Yeary Bug Count 0... if you are out and about then you are probably eating bugs. :onthego:

2015 - 22.5 bugs consumed

Chasing down the most awesome version of myself one step at a time.

The Character Battle Log 1 Daily Mile

 

 

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Hey scouts how was the weekend? Saw quite a few races on the calender so hope those were all PR/PB races for those who were running.

Half-Ork Scout Leader
Running PRs : 5K 24m16s | 10K 53m32s | 15K 1h18m09s | Half Marathon 2h1m44s | Marathon 4h42m2s 
Past Challenges #1 #2 #3 #4 #5 #6 #7 #8 #9 #10 #11 #12 #13  #14 #15 #16 #17 #18 #19 #20 #21 #22
                               #23 #24 #25 #26 #27 #28 #29 #30 #31 #32 #33 #34 #35 #36 #37 #38 #39
Current Challenge #40 Strickland5 themes on

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Time to get to know our scout of the week a little better, AgentSpidermonkey:

 

What type of scout are you?

I am a runner. I bike and swim for fun, and also lift weights, but mostly I'm all about pounding the pavement. One foot in front of the other! =) 

 

Do you prefer speed or endurance?

I am VERY slow, so I sort of favor endurance because, well, it's all I've got! I have never been very athletic; my only claim to athletic fame is 4 years in the color guard in high school marching band. I quit every other sport I tried. I even tried running in grade school but quit after I got lost in the woods during our first race. It's taken a lot of time for me to build a base of physical fitness - I started running about two years ago and I'm just to the point now where I can run a whole 5K without stopping. I'm hoping that if I just keep working hard, the speed will come.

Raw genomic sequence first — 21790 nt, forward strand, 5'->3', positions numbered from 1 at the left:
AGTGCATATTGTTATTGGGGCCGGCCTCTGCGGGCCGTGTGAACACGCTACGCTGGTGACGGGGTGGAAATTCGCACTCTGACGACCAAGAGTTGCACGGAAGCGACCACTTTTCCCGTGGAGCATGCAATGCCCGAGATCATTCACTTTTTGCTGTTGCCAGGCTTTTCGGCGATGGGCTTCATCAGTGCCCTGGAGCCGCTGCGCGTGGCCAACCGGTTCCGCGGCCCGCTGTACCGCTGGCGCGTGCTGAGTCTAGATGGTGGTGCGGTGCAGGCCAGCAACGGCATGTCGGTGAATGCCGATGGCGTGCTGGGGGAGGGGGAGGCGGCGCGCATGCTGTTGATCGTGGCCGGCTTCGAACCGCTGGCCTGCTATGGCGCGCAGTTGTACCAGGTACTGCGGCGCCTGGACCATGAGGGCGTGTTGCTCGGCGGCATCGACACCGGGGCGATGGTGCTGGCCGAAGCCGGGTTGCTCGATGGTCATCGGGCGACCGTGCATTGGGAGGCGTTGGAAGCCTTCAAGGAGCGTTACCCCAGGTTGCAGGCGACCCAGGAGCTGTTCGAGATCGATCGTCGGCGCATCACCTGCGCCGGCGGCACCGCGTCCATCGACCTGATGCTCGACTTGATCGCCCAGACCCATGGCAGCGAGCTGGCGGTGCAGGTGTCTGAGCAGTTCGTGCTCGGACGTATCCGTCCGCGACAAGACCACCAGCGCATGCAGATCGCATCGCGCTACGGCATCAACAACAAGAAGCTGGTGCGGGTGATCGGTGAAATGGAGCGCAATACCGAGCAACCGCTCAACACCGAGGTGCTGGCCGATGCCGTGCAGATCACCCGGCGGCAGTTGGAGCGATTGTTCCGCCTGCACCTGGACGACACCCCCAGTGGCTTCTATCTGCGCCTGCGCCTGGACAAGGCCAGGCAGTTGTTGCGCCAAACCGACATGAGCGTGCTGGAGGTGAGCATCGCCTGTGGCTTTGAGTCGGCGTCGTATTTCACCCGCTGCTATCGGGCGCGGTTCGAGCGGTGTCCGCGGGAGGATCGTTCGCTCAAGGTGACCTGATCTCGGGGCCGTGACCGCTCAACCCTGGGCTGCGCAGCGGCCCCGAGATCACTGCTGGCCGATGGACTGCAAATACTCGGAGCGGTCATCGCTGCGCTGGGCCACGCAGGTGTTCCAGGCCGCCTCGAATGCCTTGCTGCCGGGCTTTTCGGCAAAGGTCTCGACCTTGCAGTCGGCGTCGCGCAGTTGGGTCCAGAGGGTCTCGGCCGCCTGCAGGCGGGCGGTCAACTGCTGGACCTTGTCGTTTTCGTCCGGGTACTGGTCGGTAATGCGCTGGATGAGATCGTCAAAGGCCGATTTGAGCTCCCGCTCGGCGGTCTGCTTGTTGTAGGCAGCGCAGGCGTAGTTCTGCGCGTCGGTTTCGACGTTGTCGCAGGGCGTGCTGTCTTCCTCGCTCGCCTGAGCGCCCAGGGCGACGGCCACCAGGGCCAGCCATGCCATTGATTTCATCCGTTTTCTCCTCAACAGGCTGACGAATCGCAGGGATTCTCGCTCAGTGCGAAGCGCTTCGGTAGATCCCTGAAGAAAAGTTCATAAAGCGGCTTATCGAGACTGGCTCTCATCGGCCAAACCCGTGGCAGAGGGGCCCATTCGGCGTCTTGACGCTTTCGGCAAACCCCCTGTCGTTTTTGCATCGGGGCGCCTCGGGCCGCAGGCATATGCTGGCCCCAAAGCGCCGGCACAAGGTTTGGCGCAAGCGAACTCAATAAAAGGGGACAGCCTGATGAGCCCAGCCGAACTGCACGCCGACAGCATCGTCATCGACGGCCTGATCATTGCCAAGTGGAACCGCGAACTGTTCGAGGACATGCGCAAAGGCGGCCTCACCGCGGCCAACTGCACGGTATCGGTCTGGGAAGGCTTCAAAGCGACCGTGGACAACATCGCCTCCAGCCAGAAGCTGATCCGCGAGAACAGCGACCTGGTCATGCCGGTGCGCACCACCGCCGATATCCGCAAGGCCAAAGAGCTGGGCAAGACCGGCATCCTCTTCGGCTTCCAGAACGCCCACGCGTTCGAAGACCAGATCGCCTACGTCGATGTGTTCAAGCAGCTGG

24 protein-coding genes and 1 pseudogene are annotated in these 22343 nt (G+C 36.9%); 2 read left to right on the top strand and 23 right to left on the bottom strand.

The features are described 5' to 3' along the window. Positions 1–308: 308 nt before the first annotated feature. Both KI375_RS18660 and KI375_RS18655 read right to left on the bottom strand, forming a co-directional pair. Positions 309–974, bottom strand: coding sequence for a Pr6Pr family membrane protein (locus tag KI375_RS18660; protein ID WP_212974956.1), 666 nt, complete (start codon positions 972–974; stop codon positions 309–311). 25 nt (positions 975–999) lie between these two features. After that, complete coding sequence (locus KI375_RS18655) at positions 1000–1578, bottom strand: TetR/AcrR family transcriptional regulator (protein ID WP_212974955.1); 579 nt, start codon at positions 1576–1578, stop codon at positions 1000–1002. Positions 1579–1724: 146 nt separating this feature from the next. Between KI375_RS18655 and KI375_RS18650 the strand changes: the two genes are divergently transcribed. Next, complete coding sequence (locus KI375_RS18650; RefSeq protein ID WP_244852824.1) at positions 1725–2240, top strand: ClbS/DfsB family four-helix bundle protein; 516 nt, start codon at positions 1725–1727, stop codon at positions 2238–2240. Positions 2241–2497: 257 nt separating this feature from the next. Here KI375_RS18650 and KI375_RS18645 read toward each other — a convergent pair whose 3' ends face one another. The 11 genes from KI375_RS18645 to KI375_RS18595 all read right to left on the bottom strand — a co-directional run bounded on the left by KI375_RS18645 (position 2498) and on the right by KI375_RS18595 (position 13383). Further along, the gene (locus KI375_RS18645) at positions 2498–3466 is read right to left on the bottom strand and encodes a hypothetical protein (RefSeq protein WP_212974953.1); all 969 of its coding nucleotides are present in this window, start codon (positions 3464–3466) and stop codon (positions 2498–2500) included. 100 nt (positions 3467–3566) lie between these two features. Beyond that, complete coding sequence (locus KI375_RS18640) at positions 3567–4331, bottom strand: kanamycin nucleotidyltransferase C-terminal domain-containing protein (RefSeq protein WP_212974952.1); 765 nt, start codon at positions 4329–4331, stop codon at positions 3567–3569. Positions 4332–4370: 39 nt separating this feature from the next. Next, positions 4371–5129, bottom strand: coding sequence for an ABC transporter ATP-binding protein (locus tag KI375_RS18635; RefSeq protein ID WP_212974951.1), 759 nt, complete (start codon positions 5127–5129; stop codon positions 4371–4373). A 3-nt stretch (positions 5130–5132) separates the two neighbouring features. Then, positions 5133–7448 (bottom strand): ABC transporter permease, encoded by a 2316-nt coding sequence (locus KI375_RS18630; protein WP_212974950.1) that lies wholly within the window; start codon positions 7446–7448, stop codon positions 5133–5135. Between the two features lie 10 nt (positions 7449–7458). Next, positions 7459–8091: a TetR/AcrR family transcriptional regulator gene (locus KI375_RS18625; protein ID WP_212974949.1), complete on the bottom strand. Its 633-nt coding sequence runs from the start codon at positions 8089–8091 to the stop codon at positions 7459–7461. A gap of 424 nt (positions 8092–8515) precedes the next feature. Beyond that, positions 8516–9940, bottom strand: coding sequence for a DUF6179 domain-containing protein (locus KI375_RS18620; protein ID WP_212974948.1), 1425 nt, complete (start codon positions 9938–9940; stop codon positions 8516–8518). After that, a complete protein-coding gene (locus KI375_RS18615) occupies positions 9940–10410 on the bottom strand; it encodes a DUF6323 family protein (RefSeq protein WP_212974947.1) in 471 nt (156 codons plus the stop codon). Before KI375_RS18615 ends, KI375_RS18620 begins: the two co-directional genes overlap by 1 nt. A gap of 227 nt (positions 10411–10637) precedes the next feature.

How did you get into "scouting"?

In July 2013, my friend Tina participated in a sprint triathlon. She invited some friends to come watch and cheer her on, and we spent the whole day watching everyone swim, bike, and run. We stood on the sidelines cheering for everyone as they passed. At the finish line, we clapped and yelled to everyone that they were almost there, just a little more, keep going! So many people said thank you or thanked us for cheering. It was such a happy, energetic, fun event, and it was nice to feel like I was part of it. I walked away that day with a little voice in my head that I'd never heard before ... "I bet I could do that." I bought some gear and started running on my lunch breaks. I've been "scouting" ever since! 

 

What was your favorite "scouting" moment?